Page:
When I was in London recently I visited Freud’s house in Hampstead. I had seen photographs of his office before, but I had not known about the lithograph hanging over infamous psychoanalytic couch. The lithograph in Freud’s London office is a reproduction of Andre Brouillet’s 1887 painting “A Clinical Lesson at the Salpetriere.” When I was in university, I printed out a copy of the same painting and taped it beside my desk.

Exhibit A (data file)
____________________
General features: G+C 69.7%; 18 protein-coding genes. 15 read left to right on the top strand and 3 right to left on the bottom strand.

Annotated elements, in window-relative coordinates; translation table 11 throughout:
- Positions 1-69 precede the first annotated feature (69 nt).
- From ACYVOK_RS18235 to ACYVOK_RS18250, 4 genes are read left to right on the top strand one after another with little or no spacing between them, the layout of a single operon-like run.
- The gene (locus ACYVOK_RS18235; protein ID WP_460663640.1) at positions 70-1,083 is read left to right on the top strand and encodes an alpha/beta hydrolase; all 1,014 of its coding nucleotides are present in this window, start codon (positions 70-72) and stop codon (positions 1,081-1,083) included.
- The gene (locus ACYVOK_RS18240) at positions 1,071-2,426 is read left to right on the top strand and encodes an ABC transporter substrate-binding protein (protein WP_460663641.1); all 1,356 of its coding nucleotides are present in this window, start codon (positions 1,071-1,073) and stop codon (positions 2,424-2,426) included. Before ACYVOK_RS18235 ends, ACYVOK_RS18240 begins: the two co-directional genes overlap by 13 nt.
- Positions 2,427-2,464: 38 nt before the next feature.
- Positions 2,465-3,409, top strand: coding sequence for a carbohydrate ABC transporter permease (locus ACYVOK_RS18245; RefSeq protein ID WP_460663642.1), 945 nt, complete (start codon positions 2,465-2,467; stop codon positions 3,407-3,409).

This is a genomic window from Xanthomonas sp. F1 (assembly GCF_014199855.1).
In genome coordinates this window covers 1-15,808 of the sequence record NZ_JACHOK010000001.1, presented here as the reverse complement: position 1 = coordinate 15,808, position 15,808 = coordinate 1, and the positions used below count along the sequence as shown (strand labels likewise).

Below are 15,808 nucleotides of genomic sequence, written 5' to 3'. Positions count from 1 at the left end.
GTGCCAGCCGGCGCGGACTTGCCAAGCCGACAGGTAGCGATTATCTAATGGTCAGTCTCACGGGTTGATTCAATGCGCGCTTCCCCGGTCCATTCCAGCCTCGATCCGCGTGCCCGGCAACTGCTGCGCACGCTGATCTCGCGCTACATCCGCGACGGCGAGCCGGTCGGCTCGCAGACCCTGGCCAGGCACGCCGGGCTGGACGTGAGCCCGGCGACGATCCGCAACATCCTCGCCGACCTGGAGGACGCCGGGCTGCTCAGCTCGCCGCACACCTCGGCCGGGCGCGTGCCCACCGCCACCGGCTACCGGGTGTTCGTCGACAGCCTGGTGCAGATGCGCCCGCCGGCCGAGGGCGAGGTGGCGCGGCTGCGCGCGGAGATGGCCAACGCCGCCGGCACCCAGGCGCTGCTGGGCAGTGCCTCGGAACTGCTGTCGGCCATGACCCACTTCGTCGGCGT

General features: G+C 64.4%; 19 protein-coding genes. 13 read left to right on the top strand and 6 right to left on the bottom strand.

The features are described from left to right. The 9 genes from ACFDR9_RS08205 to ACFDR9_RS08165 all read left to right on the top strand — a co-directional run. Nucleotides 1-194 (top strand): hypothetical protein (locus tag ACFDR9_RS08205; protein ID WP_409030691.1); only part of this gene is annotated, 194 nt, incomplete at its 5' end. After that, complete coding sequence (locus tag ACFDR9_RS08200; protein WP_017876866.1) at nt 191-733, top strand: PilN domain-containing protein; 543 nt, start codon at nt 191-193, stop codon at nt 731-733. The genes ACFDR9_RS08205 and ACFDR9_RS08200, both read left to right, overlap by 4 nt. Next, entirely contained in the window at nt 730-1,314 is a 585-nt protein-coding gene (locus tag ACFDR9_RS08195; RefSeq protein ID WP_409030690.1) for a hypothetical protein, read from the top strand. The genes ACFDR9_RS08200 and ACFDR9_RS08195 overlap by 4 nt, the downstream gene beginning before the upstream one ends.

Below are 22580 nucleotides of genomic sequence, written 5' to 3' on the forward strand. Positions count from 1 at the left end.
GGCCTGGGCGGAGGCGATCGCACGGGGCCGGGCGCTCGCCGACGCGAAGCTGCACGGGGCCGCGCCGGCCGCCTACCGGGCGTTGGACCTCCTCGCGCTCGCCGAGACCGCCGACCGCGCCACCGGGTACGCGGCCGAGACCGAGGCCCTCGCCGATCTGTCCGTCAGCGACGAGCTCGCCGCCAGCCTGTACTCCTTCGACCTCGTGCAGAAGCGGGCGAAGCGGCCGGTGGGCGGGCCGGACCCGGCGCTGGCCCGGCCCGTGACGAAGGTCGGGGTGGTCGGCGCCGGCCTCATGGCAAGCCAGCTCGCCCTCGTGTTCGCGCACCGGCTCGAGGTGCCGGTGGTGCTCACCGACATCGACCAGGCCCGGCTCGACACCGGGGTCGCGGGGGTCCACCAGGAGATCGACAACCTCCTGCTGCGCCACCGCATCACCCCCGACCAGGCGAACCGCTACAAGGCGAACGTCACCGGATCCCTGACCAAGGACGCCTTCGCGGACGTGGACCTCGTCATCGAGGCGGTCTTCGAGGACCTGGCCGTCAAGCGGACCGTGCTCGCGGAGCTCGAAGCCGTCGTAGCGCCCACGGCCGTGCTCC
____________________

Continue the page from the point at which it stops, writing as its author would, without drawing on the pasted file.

Brouillet’s painting depicts a demonstration of hypnosis performed by the renowned doctor Charcot. The woman pictured in the painting was known as Blanche, and she was the frequent star patient at Charcot’s weekly demonstrations in Paris. In the painting, Blanche is partially undressed, her shoulders revealed. She has fallen, and is being held by one of the doctors standing behind her. Her face is expressionless and lovely. It looks like a lovers’ swoon, except it is not. Blanche is a hysteric, and Charcot is demonstrating a hypnotically induced lethargy. Twenty-seven male observers look on. The painting was a great success when it was exhibited at the 1887 Paris Salon, and just like the twenty-seven men depicted in the painting, the audience could enjoy the spectacle of the semi-naked falling woman, and admire the power of medical science. Freud kept the lithograph of the painting hanging in his office, a reminder of his days as a doctor at the Salpetriere Hospital in Paris, the place where psychoanalysis had first begun to take form in his mind.